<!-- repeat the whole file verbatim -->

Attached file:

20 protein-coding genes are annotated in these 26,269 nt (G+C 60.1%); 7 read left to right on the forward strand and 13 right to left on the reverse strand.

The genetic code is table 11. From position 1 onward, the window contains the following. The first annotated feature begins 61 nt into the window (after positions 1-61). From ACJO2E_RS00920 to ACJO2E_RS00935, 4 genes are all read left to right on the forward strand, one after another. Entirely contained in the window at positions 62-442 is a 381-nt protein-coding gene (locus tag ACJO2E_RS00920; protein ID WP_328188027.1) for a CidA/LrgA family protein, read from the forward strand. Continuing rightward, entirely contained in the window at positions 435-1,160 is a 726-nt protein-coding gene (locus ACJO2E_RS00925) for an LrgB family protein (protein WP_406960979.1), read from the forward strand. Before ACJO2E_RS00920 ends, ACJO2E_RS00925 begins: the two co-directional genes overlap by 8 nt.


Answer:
20 protein-coding genes are annotated in these 26,269 nt (G+C 60.1%); 7 read left to right on the forward strand and 13 right to left on the reverse strand.

The genetic code is table 11. From position 1 onward, the window contains the following. The first annotated feature begins 61 nt into the window (after positions 1-61). From ACJO2E_RS00920 to ACJO2E_RS00935, 4 genes are all read left to right on the forward strand, one after another. Entirely contained in the window at positions 62-442 is a 381-nt protein-coding gene (locus tag ACJO2E_RS00920; protein ID WP_328188027.1) for a CidA/LrgA family protein, read from the forward strand. Continuing rightward, entirely contained in the window at positions 435-1,160 is a 726-nt protein-coding gene (locus ACJO2E_RS00925) for an LrgB family protein (protein WP_406960979.1), read from the forward strand. Before ACJO2E_RS00920 ends, ACJO2E_RS00925 begins: the two co-directional genes overlap by 8 nt.